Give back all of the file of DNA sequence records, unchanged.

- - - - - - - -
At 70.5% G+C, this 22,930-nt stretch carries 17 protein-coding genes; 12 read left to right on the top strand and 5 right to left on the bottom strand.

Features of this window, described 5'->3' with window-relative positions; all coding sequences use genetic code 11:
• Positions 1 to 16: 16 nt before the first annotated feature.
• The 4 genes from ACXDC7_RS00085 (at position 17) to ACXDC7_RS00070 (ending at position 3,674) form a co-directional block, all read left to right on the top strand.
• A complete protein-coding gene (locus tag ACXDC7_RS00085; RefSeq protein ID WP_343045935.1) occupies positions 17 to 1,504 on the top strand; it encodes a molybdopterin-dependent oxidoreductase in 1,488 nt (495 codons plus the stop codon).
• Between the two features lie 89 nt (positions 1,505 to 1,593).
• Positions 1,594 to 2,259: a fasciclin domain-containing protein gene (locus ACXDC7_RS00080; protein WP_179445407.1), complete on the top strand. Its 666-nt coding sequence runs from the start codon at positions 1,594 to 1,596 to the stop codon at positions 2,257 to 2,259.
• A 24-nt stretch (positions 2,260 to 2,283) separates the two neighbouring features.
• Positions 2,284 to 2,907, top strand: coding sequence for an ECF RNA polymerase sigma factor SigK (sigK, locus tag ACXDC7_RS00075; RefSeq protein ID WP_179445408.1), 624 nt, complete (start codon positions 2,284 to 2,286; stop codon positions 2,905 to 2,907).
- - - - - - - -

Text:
At 70.5% G+C, this 22,930-nt stretch carries 17 protein-coding genes; 12 read left to right on the top strand and 5 right to left on the bottom strand.

Features of this window, described 5'->3' with window-relative positions; all coding sequences use genetic code 11:
• Positions 1 to 16: 16 nt before the first annotated feature.
• The 4 genes from ACXDC7_RS00085 (at position 17) to ACXDC7_RS00070 (ending at position 3,674) form a co-directional block, all read left to right on the top strand.
• A complete protein-coding gene (locus tag ACXDC7_RS00085; RefSeq protein ID WP_343045935.1) occupies positions 17 to 1,504 on the top strand; it encodes a molybdopterin-dependent oxidoreductase in 1,488 nt (495 codons plus the stop codon).
• Between the two features lie 89 nt (positions 1,505 to 1,593).
• Positions 1,594 to 2,259: a fasciclin domain-containing protein gene (locus ACXDC7_RS00080; protein WP_179445407.1), complete on the top strand. Its 666-nt coding sequence runs from the start codon at positions 1,594 to 1,596 to the stop codon at positions 2,257 to 2,259.
• A 24-nt stretch (positions 2,260 to 2,283) separates the two neighbouring features.
• Positions 2,284 to 2,907, top strand: coding sequence for an ECF RNA polymerase sigma factor SigK (sigK, locus tag ACXDC7_RS00075; RefSeq protein ID WP_179445408.1), 624 nt, complete (start codon positions 2,284 to 2,286; stop codon positions 2,905 to 2,907).